Eleven weeks after the general election, the pieces are starting to fall into place for the formation of a new government.
The publication of the Green Party’s 17 demands this week paves the way for negotiations with Fianna Fáil and Fine Gael, while the Independents – espying correctly that the Greens are now their competitors for power, policy and ministerial jobs – upped the ante by both seeking to accelerate the government formation process, and simultaneously trashing the Greens’ programme as unrealistic. You’ll hear more of this.
The Greens' 17 demands was evidence of two things: one, they will drive a hard bargain, and two, they are interested in a bargain
Meanwhile, Fianna Fáil has spent the past few weeks in a below-the-radar exercise to bring the party organisation on board for a deal with Fine Gael. Senior party figures have been spending hours on the phone with the soldiers of the legion of the rearguard. From what I hear about this closely-guarded process, the idea that the organisation is up in arms is just not true.
While there remains significant discomfort – and some outright opposition – at the idea of the “grand” (not so grand from some perspectives) coalition, there is a realisation in much of the Fianna Fáil organisation that the alternatives may be worse. I hear much the same from the trenchermen and women of Fine Gael.
Last week, the Tipperary Fianna Fáil organisation consulted its members by text and the results showed over two-thirds in favour of entering government with Fine Gael. And as Independent TD Mattie McGrath is fond of saying in the Dáil, where Tipperary leads, Ireland follows.
The joint op-ed from Fine Gael Senator John McGahon and Fianna Fáil Senator Malcolm Byrne published on irishtimes.com yesterday is a fair summary of the majority position in both parties.
So what of the other side of the negotiating table?
The Greens’ 17 demands was evidence of two things: one, they will drive a hard bargain, and two, they are interested in a bargain.
As long as the party is willing to enter into negotiations in good faith and demonstrate some willingness to compromise – while maintaining its red lines – the odds are that a deal can be done, probably by mid-June.
People in Fianna Fáil and Fine Gael all tell me they can live with most of the Greens’ requirements. A few hours after the announcement, I spoke to a senior figure in Fianna Fáil, and proceeded through the 17 demands: I got 12 okays, three trickys, and two difficults. Then I rang a senior Fine Gael source. The results were pretty much the same.
There is a conversation going on in the Greens, clearly. It is difficult and emotive, and there is no certainty which way it will ultimately come down. But it is clear that the momentum is now towards government. If the Greens didn’t want to be in government, the party would have put impossible requests into the document; they didn’t.
Both factions of the Greens are right, up to a point. It is certain that if they enter government, the Greens will be subject to an unrelenting campaign of vilification and (in some cases) hate for their decision. The online abuse will be something to behold. And they will not achieve everything they want; they will not even achieve everything that they negotiate into the programme for government. They will be disappointed with aspects of the eventual outcome. That is life in government. They will probably be monstered at the next general election.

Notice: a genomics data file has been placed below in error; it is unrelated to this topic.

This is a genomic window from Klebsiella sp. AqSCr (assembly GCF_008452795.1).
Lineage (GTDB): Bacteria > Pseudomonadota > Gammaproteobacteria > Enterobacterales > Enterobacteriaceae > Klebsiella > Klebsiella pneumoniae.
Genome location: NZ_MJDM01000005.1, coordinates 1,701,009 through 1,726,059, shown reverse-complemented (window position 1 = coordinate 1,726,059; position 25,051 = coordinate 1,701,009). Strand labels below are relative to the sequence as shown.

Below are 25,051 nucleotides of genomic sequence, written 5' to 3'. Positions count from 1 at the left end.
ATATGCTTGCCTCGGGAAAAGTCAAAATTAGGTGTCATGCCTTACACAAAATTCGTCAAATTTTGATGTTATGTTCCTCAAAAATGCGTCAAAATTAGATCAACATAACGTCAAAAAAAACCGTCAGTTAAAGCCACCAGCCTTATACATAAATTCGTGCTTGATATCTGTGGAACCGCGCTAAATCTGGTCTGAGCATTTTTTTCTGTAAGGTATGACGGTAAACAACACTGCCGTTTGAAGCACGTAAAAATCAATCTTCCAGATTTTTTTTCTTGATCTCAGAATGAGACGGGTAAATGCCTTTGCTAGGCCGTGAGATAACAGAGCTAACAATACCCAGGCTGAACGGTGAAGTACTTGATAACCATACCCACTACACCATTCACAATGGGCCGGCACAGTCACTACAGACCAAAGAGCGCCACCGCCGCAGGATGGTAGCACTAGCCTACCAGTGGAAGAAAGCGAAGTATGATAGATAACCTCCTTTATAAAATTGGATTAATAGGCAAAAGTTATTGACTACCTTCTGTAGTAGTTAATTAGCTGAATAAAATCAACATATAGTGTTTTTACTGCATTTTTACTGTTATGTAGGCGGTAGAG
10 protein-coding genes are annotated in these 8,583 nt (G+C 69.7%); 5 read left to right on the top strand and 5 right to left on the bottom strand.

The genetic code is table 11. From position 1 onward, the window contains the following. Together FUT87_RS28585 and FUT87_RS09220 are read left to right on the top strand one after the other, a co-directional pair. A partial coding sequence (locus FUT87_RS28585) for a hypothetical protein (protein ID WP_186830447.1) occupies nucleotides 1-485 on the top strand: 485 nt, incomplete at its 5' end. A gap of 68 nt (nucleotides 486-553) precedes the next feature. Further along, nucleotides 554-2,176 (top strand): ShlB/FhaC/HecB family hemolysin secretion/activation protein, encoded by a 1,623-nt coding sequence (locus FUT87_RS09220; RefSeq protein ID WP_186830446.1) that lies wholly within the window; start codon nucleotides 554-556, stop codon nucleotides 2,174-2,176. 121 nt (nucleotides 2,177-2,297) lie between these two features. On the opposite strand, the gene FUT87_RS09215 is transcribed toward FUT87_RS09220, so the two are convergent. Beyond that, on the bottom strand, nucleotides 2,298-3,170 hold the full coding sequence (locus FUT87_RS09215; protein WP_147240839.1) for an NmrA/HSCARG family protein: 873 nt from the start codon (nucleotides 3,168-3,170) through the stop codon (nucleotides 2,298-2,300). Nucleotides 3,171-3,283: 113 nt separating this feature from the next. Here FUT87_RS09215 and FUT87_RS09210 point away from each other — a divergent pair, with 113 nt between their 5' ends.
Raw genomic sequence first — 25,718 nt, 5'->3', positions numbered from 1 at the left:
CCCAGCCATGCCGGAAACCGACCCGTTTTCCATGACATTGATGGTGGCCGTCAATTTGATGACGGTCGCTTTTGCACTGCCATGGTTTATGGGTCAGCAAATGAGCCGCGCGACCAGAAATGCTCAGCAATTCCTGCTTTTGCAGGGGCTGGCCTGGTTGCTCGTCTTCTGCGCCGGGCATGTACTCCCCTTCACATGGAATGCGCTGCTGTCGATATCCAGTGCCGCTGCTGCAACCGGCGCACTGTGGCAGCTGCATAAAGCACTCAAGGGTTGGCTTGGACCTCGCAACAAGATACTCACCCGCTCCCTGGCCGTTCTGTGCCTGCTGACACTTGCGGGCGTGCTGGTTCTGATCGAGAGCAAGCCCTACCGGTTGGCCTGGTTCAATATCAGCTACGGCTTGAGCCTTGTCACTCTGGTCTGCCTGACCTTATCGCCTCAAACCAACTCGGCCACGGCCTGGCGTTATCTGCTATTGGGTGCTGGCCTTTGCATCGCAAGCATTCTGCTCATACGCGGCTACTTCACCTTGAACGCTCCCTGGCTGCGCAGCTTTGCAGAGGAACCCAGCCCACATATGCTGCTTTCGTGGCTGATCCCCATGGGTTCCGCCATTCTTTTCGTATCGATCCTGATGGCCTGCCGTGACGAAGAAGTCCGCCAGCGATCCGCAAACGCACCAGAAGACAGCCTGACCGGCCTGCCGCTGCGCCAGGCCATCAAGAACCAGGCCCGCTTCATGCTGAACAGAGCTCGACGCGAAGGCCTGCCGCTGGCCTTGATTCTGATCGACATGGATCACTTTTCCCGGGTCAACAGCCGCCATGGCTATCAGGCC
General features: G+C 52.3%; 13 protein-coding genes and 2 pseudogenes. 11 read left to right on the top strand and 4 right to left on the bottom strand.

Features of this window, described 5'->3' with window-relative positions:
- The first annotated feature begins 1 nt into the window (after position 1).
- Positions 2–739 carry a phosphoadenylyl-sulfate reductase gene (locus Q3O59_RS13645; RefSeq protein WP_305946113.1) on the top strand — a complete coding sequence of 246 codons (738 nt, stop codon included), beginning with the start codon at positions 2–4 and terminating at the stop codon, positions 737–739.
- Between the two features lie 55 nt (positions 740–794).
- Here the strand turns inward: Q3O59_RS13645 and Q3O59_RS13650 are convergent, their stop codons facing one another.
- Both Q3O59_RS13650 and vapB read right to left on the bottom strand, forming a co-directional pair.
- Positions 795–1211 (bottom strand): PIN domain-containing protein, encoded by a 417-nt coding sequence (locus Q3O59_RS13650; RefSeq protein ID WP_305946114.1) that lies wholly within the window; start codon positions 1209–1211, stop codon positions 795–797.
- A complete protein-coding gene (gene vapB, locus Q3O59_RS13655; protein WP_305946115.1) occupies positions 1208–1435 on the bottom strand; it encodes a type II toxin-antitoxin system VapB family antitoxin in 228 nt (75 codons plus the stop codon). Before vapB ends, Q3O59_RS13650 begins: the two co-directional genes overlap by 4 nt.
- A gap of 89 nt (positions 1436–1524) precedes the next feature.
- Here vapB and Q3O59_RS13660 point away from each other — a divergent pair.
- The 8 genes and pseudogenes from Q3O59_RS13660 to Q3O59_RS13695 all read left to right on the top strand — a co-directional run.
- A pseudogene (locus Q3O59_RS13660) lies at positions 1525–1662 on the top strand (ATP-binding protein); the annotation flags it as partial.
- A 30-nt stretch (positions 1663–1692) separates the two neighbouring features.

But, on the other hand, staying out of government and so conspicuously shirking the responsibility of power at this moment of crisis would not be a consequence-free decision either. The Greens might find that many of their new supporters would be disgusted, and refuse to have anything to do with them in the future.
In other words, even if they don’t go in, the Greens may well get monstered at the next election anyway.
That opportunity won't last forever. While FF and FG would vastly prefer to have them on board, the Greens are not the only game in town
There is something uncomfortable that the Greens need to confront: polls during the election and the exit poll taken as voters left the polling stations demonstrated that Irish voters don’t care all that much about climate change as a political issue which governs their voting choices. This may be, depending on your point of view, lamentable; but it is true.
The idea that the Irish public are demanding their political leaders impose economic penalties on them to change their behaviour towards a more climate-friendly modus vivendi was not really a sustainable one after the election; after coronavirus, it is not one to be seriously entertained.
The bottom line is that if the Greens think they can wait for greater public support for climate measures, and a government more amenable to them, they are fooling themselves. Like every small party that wants to effect difficult social changes (this used to be Labour’s role) the Greens will have to convince the big parties and then play skilful politics in government. While they won’t get everything they want, they can certainly make this the greenest government in Irish history – greener than any viable alternative.
That opportunity won’t last forever. While FF and FG would vastly prefer to have them on board, the Greens are not the only game in town. The two big parties will adopt the Green agenda, or they won’t. The Independents are lining up, and getting impatient, knowing that the entry of the Greens diminishes their leverage and reduces to naught their chances of ministerial jobs.
Ultimately, the choice for the Greens is to deal with the world as it is, or to wait in the hope that the world changes. Both of these options are intellectually and morally respectable; only one makes sense in politics.